Game 1 between the Toronto Raptors and Boston Celtics on Thursday has been postponed, but the playoffs will reportedly continue.
It has been an emotionally tough couple of days in the NBA in the wake of the shooting of Jacob Blake and as a result, as per TSN, Game 1 of the second round playoff series between the Toronto Raptors and the Boston Celtics has been postponed.
The Milwaukee Bucks led a number of teams in boycotting play when they opted to sit out Game 5 of their best-of-seven series against the Orlando Magic.
Blake, a 29-year-old unarmed Black man, was shot in the back seven times by officers on Sunday. His father told the Chicago Sun-Times that Blake is paralyzed from the waist down.
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The Raptors and Celtics met on Tuesday night to discuss actions the teams could take to shed light on police brutality and the killing of unarmed black men and women. “Source from both teams says everything is on the table,” according to The Undefeated’s Marc J. Spears.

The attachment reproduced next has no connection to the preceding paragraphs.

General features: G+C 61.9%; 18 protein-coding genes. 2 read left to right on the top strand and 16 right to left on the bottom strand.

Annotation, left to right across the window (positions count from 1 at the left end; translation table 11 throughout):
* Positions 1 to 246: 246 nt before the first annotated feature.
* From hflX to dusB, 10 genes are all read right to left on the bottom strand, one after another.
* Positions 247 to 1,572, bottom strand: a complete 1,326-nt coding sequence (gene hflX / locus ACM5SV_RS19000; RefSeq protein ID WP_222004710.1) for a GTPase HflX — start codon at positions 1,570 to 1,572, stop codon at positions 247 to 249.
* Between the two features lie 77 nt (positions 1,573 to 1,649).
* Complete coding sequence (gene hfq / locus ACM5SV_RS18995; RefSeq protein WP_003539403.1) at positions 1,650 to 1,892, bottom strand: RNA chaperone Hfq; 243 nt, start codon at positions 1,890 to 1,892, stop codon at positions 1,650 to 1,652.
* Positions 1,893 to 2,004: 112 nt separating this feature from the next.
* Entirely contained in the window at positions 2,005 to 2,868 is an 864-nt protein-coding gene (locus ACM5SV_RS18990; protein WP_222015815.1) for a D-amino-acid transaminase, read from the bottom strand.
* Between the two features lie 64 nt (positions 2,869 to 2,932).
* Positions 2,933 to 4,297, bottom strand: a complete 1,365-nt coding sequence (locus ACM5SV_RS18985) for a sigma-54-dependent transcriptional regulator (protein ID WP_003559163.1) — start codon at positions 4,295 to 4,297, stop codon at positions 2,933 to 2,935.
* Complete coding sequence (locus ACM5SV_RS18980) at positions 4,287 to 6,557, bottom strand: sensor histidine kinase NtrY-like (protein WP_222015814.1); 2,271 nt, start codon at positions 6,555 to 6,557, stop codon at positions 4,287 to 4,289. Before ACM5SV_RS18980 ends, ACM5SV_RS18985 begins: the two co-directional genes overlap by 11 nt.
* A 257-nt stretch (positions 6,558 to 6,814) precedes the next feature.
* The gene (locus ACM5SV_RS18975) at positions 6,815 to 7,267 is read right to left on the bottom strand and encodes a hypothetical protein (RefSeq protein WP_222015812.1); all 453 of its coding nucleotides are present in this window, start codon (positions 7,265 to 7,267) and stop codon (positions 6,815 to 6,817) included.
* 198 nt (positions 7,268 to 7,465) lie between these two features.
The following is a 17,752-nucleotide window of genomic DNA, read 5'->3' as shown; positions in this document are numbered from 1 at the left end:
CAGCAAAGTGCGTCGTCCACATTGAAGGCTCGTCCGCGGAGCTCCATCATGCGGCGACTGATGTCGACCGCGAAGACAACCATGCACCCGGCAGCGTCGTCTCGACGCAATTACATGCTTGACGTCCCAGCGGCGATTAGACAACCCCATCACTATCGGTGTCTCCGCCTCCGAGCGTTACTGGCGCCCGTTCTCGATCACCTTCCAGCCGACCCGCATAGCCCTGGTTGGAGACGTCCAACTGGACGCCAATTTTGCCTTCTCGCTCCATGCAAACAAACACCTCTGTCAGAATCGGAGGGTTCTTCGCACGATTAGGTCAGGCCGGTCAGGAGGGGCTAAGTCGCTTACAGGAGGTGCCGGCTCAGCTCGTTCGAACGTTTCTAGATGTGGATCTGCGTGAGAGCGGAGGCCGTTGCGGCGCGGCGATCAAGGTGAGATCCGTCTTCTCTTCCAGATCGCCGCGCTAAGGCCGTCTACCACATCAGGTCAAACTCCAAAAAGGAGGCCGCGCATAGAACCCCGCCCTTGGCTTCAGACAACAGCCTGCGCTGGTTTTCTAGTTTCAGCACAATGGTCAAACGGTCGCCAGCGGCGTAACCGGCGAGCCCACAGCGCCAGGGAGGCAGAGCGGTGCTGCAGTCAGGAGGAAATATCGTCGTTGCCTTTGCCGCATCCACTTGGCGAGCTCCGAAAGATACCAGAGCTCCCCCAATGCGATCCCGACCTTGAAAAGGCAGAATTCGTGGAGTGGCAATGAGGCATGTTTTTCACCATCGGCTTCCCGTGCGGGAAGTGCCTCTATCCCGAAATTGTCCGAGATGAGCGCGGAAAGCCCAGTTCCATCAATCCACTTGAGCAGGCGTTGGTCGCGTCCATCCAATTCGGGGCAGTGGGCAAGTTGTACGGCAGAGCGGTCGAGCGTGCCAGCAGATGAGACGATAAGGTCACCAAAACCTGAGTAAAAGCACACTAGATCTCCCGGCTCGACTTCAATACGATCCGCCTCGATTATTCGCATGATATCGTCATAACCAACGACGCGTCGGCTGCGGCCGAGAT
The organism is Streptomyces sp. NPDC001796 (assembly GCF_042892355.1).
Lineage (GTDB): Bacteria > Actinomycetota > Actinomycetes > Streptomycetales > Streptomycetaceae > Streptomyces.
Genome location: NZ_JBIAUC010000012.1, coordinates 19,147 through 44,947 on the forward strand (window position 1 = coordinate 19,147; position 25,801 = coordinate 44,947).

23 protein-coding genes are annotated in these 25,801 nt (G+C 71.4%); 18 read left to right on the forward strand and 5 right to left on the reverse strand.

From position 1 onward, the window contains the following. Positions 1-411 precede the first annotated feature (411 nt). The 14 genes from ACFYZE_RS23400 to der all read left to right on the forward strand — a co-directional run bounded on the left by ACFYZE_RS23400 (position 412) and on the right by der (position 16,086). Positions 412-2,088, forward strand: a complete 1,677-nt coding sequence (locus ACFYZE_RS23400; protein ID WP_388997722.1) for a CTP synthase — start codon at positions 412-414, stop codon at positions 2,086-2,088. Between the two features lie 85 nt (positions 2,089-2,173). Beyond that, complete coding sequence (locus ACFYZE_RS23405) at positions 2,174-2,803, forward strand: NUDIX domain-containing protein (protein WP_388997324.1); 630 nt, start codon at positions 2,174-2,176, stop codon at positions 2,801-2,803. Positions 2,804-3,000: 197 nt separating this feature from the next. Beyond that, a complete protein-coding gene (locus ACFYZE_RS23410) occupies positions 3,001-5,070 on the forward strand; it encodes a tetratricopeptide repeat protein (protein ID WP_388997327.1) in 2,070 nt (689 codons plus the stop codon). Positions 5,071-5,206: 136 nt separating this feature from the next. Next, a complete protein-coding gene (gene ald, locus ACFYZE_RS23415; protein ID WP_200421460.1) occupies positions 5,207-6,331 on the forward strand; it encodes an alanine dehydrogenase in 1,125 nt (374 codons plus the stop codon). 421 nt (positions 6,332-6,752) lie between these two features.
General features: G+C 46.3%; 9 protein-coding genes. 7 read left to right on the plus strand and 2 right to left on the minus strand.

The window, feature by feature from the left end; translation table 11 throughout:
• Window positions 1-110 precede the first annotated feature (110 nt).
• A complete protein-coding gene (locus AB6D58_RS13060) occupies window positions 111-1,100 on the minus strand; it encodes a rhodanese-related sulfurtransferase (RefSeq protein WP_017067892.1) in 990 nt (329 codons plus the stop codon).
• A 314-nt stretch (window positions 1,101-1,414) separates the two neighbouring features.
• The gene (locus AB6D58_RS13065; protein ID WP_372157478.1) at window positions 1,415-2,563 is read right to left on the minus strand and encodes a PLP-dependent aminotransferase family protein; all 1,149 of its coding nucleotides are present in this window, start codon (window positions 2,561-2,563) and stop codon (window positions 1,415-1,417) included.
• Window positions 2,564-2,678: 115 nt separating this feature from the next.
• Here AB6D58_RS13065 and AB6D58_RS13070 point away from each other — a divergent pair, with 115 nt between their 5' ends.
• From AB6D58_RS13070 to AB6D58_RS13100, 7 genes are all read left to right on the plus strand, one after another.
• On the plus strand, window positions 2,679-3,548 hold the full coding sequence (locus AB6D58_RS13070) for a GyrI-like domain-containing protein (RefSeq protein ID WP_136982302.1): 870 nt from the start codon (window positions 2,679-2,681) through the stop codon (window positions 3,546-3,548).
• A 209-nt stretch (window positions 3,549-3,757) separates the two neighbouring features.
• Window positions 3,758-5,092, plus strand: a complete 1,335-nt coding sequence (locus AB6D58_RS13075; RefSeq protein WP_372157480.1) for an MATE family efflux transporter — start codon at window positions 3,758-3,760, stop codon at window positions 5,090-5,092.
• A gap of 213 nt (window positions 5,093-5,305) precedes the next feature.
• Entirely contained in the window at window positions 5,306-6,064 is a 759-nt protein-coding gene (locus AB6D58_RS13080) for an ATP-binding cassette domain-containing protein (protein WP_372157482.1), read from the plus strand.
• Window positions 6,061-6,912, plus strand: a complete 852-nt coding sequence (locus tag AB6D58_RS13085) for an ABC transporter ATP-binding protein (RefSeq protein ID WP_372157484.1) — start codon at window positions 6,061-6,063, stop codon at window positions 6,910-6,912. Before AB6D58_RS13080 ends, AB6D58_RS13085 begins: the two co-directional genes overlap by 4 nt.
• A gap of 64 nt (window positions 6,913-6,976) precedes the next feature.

Many NBA players have expressed that the latest events have taken a mental toll on them, with some saying they have not been in the right frame of mind after everything that has gone on.
This then prompted a meeting with the NBAPA where players held an informal poll on the future of the season, with the Los Angeles Lakers and Los Angeles Clippers reportedly voting to not continue with the season.
As per TSN, ESPN’s Adrian Wojnarowski reported on Thursday morning that the players eventually decided to continue the playoffs, with discussions underway as to when play will resume. Regardless, the potential of boycotts in the NBA is not unprecedented.
In 2014, players on the Clippers threatened to boycott if action wasn’t taken against owner Donald Sterling, who made racist comments towards African-Americans. Commissioner Adam Silver swiftly banned Sterling for life and forced a sale of the team.
The Toronto Raptors have also had their experience with alleged racism directed towards members of their organization. Recently, disturbing footage came out regarding the interaction between Raptors President Masai Ujiri and Alan Strickland, a police officer providing security at Game 6 of the NBA Finals last year.
Strickland repeatedly shoved Ujiri as he tried to enter the court and celebrate with his team, and later alleged the GM had caused him injuries to his “head, body and nervous system.” Ujiri is countersuing.
Who knows what the rest of this season holds, but with any luck, the boycotting of games will jumpstart real change, so that nobody has to feel scared in their own skin.